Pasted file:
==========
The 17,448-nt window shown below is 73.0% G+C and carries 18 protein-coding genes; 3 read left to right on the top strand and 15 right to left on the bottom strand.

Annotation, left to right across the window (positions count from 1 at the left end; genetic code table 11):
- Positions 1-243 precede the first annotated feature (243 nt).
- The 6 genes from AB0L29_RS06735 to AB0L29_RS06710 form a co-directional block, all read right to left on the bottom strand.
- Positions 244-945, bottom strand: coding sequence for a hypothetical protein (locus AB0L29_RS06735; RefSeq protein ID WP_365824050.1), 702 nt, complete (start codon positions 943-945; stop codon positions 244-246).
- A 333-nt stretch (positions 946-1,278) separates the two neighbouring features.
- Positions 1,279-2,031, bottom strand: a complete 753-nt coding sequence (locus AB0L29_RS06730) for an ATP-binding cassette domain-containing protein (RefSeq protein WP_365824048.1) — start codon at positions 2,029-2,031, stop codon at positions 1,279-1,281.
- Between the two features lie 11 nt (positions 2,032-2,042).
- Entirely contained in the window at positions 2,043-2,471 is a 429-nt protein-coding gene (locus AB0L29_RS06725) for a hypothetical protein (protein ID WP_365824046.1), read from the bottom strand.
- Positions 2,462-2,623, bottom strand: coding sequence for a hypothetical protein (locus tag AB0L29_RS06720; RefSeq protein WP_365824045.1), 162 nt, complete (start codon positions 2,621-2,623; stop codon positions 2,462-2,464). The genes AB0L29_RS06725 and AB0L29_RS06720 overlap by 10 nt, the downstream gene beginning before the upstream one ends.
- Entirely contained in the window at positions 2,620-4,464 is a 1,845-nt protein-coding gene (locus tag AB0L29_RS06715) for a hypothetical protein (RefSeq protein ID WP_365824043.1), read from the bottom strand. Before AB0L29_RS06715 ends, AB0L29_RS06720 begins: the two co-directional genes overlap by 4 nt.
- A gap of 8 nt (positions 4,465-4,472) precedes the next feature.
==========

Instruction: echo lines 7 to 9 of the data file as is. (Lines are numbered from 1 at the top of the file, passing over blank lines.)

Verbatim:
- Positions 1,279-2,031, bottom strand: a complete 753-nt coding sequence (locus AB0L29_RS06730) for an ATP-binding cassette domain-containing protein (RefSeq protein WP_365824048.1) — start codon at positions 2,029-2,031, stop codon at positions 1,279-1,281.
- Between the two features lie 11 nt (positions 2,032-2,042).
- Entirely contained in the window at positions 2,043-2,471 is a 429-nt protein-coding gene (locus AB0L29_RS06725) for a hypothetical protein (protein ID WP_365824046.1), read from the bottom strand.